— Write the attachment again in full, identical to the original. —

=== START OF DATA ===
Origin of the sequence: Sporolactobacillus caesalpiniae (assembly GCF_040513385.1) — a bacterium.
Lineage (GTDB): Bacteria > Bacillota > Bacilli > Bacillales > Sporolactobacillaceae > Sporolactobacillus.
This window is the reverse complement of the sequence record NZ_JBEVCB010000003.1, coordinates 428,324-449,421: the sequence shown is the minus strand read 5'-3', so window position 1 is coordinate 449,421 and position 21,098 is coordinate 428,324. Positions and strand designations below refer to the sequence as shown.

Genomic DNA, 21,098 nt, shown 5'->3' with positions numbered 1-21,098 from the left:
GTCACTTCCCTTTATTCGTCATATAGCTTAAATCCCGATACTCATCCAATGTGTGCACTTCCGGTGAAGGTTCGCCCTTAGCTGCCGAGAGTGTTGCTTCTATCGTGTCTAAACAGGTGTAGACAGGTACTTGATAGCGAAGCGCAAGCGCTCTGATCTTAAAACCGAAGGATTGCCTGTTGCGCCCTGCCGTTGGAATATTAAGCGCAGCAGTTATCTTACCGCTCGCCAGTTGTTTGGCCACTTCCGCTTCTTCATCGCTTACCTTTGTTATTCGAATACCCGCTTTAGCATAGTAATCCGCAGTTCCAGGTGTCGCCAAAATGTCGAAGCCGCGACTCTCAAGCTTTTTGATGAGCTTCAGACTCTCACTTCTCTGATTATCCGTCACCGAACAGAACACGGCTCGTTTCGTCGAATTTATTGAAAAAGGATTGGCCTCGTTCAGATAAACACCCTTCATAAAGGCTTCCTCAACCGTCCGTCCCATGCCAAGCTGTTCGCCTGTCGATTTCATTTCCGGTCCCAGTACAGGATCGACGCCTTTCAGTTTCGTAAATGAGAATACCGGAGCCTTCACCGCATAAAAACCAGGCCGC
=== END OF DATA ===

Origin of the sequence: Sporolactobacillus caesalpiniae (assembly GCF_040513385.1) — a bacterium.
Lineage (GTDB): Bacteria > Bacillota > Bacilli > Bacillales > Sporolactobacillaceae > Sporolactobacillus.
This window is the reverse complement of the sequence record NZ_JBEVCB010000003.1, coordinates 428,324-449,421: the sequence shown is the minus strand read 5'-3', so window position 1 is coordinate 449,421 and position 21,098 is coordinate 428,324. Positions and strand designations below refer to the sequence as shown.

Genomic DNA, 21,098 nt, shown 5'->3' with positions numbered 1-21,098 from the left:
GTCACTTCCCTTTATTCGTCATATAGCTTAAATCCCGATACTCATCCAATGTGTGCACTTCCGGTGAAGGTTCGCCCTTAGCTGCCGAGAGTGTTGCTTCTATCGTGTCTAAACAGGTGTAGACAGGTACTTGATAGCGAAGCGCAAGCGCTCTGATCTTAAAACCGAAGGATTGCCTGTTGCGCCCTGCCGTTGGAATATTAAGCGCAGCAGTTATCTTACCGCTCGCCAGTTGTTTGGCCACTTCCGCTTCTTCATCGCTTACCTTTGTTATTCGAATACCCGCTTTAGCATAGTAATCCGCAGTTCCAGGTGTCGCCAAAATGTCGAAGCCGCGACTCTCAAGCTTTTTGATGAGCTTCAGACTCTCACTTCTCTGATTATCCGTCACCGAACAGAACACGGCTCGTTTCGTCGAATTTATTGAAAAAGGATTGGCCTCGTTCAGATAAACACCCTTCATAAAGGCTTCCTCAACCGTCCGTCCCATGCCAAGCTGTTCGCCTGTCGATTTCATTTCCGGTCCCAGTACAGGATCGACGCCTTTCAGTTTCGTAAATGAGAATACCGGAGCCTTCACCGCATAAAAACCAGGCCGC